Membrane invaginations facilitate reversible water flux driving tunable iridescence in a dynamic biophotonic system
ABSTRACT Squids have used their tunable iridescence for camouflage and communication for millions of years; materials scientists have more recently looked to them for inspiration to develop new "biologically inspired" adaptive optics. Iridocyte cells produce iridescence through constructive interference of light with intracellular Bragg reflectors. The cell's dynamic control over the apparent lattice constant and dielectric contrast of these multilayer stacks yields the corresponding optical control of brightness and color across the visible spectrum. Here, we resolve remaining uncertainties in iridocyte cell structure and determine how this unusual morphology enables the cell's tunable reflectance. We show that the plasma membrane periodically invaginates deep into the iridocyte to form a potential Bragg reflector consisting of an array of narrow, parallel channels that segregate the resulting high refractive index, cytoplasmic protein-containing lamellae from the low-index channels that are continuous with the extracellular space. In response to control by a neurotransmitter, the iridocytes reversibly imbibe or expel water commensurate with changes in reflection intensity and wavelength. These results allow us to propose a comprehensive mechanism of adaptive iridescence in these cells from stimulation to color production. Applications of these findings may contribute to the development of unique classes of tunable photonic materials.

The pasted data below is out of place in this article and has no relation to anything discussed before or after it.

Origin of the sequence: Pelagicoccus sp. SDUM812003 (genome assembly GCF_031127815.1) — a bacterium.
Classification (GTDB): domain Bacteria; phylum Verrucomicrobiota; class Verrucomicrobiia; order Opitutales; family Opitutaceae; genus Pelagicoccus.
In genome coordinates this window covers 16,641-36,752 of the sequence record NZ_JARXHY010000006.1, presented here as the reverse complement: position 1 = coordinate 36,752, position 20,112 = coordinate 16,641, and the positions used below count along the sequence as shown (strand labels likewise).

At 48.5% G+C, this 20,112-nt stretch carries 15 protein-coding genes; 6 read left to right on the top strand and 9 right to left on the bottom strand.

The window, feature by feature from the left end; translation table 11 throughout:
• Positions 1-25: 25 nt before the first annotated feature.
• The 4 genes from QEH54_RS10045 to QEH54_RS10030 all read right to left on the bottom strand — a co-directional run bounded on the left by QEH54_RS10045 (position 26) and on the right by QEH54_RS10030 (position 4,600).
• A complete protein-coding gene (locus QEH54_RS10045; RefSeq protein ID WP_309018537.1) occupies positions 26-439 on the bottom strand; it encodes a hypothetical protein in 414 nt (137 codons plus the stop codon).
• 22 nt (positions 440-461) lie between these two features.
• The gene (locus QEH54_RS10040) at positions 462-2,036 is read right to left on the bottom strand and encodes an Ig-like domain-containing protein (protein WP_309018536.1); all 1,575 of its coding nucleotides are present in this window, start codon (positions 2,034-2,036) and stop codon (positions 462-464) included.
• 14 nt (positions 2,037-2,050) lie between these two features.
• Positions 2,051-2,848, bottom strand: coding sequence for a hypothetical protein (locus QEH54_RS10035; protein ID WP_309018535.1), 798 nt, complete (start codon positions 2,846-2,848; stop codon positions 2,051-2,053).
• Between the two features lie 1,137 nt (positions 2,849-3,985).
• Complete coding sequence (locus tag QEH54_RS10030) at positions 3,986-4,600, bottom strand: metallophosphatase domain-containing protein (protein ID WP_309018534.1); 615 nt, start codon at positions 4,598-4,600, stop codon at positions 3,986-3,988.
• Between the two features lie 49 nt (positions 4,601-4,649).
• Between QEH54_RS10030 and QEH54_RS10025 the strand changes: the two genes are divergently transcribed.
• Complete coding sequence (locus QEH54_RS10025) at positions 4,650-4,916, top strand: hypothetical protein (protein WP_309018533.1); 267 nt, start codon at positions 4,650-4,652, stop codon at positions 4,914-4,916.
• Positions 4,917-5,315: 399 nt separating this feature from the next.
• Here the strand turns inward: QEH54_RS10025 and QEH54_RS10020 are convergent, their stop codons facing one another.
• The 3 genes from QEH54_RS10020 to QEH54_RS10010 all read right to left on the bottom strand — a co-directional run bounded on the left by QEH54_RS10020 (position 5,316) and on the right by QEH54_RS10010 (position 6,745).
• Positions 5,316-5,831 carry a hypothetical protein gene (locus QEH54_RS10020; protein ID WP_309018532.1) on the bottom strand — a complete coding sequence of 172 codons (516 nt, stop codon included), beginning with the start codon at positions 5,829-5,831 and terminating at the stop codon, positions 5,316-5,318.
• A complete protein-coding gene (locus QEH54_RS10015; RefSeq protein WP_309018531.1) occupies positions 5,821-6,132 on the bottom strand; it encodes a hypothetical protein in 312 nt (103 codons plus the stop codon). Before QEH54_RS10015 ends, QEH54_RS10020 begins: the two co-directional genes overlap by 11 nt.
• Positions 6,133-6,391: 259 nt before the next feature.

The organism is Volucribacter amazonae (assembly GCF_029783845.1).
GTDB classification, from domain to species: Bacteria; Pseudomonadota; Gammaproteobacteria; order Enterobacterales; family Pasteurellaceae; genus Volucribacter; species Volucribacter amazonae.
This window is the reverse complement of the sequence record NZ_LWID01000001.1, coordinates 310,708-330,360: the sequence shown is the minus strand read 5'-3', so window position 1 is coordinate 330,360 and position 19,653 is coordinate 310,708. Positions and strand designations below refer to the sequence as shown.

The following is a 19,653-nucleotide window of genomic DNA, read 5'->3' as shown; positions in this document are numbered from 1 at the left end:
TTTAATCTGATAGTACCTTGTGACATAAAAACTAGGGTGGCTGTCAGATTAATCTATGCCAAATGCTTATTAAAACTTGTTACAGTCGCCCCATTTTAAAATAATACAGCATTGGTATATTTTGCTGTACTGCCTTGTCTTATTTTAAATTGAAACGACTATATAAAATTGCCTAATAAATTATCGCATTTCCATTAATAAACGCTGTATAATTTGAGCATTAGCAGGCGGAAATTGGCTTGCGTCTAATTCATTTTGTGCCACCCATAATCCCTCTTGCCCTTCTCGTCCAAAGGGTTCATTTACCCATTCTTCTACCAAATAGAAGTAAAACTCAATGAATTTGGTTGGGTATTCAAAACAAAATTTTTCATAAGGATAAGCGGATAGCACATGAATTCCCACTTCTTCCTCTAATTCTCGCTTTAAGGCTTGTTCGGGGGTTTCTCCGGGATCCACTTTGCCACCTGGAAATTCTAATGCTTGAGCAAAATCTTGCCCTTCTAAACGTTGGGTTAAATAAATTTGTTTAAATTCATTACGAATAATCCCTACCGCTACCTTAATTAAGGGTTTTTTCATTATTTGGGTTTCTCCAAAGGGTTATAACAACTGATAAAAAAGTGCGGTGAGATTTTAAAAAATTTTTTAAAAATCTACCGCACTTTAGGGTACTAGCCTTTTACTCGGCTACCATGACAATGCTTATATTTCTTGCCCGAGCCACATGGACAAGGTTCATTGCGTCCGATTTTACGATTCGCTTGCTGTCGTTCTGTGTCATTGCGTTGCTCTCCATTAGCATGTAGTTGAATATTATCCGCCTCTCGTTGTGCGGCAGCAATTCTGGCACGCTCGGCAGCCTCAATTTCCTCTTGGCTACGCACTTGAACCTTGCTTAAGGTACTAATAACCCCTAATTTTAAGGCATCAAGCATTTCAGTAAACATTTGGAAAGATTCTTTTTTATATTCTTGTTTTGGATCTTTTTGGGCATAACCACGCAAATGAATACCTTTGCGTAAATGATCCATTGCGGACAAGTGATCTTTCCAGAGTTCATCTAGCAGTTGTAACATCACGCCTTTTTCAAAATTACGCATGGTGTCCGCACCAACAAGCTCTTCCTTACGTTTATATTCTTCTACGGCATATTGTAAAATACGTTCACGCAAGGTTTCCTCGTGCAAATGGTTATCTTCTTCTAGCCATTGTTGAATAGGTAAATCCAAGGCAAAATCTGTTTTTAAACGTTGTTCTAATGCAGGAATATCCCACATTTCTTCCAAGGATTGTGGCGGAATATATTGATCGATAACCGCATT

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ABSTRACT: Cephalopods (e.g. octopus, squid and cuttlefish) dynamically tune the colour and brightness of their skin for camouflage and communication using specialized skin cells called iridocytes. We use high-resolution microspectrophotometry to investigate individual tunable Bragg structures (consisting of alternating reflectin protein-containing, high-refractive index lamellae and low-refractive index inter-lamellar spaces) in live and chemically fixed iridocytes of the California market squid, Doryteuthis opalescens. This subcellular, single-stack microspectrophotometry allows for spectral normalization, permitting use of a transfer-matrix model of Bragg reflectance to calculate all the parameters of the Bragg stack-the refractive indices, dimensions and numbers of the lamellae and inter-lamellar spaces. Results of the fitting analyses show that eight or nine pairs of low- and high-index layers typically contribute to the observed reflectivity in live cells, whereas six or seven pairs of low- and high-index layers typically contribute to the reflectivity in chemically fixed cells. The reflectin-containing, high-index lamellae of live cells have a refractive index proportional to the peak reflectivity, with an average of 1.405 ± 0.012 and a maximum around 1.44, while the reflectin-containing lamellae in fixed tissue have a refractive index of 1.413 ± 0.015 suggesting a slight increase of refractive index in the process of fixation. As expected, incremental changes in refractive index contribute to the greatest incremental changes in reflectivity for those Bragg stacks with the most layers. The excursions in dimensions required to tune the measured reflected wavelength from 675 (red) to 425 nm (blue) are a decrease from ca 150 to 80 nm for the high-index lamellae and from ca 120 to 50 nm for the low-index inter-lamellar spaces. Fixation-induced dimensional changes also are quantified, leading us to suggest that further microspectrophotometric analyses of this iridocyte system can be used as a model system to quantify the effects of various methods of tissue fixation. The microspectrophotometry technique described can be expected to provide deeper insights into the molecular and physical mechanisms governing other biophotonically active cells and structures.Journal of The Royal Society Interface 05/2013; 10(85):20130386. DOI:10.1098/rsif.2013.0386 · 3.92 Impact Factor